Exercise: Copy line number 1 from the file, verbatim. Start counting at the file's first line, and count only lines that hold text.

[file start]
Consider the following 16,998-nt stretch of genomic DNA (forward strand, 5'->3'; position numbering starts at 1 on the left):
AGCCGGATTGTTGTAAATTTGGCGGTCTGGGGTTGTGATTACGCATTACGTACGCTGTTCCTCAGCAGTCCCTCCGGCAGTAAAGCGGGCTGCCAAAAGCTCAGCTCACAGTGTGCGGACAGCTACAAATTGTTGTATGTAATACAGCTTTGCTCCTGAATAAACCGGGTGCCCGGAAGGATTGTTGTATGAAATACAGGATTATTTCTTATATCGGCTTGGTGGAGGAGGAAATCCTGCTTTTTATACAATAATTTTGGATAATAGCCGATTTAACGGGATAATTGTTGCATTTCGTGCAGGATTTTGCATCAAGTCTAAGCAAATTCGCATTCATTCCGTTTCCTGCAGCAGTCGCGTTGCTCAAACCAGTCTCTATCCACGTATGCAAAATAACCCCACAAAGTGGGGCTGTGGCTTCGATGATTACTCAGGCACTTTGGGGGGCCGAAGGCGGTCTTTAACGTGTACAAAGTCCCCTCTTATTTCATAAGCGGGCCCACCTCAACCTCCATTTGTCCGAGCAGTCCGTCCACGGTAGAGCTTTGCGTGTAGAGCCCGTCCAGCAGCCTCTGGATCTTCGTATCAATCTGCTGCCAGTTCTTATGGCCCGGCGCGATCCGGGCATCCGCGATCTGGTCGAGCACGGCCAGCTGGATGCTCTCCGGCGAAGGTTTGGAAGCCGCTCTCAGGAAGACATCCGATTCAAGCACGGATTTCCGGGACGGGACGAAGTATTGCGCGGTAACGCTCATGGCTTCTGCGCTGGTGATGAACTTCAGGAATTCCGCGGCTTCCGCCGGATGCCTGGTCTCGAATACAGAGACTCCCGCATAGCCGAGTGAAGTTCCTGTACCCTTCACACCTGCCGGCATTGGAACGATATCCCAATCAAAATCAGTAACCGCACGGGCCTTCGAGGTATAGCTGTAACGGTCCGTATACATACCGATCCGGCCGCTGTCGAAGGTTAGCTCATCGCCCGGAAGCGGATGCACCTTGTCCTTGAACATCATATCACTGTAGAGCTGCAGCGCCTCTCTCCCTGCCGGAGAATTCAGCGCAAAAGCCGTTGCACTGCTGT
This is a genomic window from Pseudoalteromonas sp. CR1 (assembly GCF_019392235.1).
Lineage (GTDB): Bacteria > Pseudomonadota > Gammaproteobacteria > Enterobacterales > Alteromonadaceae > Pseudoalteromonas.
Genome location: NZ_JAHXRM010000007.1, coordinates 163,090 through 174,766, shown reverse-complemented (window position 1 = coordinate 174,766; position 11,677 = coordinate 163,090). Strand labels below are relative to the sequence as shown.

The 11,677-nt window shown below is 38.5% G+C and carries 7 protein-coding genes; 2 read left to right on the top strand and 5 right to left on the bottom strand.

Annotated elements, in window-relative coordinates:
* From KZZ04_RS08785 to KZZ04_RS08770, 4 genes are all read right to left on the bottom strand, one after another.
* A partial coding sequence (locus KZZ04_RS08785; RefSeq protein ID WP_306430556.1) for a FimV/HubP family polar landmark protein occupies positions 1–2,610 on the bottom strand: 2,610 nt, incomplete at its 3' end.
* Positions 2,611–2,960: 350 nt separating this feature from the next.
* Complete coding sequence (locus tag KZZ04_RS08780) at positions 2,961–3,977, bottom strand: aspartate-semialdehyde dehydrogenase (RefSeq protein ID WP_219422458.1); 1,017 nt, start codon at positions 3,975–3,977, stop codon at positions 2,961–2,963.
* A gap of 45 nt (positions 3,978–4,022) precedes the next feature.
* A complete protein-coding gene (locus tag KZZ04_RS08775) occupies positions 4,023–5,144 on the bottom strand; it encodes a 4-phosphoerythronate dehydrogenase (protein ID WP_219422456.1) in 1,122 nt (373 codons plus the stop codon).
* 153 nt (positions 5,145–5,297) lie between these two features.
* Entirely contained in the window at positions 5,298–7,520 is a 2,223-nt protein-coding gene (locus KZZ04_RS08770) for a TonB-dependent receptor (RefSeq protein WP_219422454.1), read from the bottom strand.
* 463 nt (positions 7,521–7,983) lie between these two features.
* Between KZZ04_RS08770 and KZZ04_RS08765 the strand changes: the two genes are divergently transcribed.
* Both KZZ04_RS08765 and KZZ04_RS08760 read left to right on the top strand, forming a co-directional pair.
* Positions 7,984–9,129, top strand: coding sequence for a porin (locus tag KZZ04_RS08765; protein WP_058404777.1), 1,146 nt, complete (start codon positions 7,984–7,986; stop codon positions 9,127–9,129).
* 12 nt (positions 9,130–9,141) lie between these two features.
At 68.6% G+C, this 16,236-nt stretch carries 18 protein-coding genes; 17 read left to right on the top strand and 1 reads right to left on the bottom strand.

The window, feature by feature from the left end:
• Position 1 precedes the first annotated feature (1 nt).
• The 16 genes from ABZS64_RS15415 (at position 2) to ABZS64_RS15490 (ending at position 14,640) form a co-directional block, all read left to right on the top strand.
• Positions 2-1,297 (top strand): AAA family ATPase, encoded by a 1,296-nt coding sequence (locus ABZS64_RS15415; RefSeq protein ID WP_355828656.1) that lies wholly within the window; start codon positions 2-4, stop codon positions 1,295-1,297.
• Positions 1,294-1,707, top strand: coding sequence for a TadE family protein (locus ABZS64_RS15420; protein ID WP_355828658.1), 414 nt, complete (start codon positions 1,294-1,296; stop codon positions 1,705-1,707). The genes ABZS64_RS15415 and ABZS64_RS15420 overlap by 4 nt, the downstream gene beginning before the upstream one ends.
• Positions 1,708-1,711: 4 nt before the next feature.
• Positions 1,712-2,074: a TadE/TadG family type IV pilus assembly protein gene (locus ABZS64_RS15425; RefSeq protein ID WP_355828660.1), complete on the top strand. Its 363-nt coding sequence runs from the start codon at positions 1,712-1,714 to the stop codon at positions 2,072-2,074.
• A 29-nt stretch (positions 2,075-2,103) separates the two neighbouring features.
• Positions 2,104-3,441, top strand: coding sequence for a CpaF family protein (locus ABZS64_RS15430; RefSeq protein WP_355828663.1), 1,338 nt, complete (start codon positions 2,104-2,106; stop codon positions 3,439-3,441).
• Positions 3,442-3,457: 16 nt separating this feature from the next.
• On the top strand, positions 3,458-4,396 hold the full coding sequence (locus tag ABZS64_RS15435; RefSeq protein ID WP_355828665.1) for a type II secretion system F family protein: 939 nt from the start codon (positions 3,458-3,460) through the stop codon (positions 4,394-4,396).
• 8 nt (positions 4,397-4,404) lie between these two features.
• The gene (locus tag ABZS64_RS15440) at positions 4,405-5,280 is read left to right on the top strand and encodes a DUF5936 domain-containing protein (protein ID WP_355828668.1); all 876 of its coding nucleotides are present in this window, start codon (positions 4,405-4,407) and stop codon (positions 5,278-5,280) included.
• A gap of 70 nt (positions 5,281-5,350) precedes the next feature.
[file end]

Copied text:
Consider the following 16,998-nt stretch of genomic DNA (forward strand, 5'->3'; position numbering starts at 1 on the left):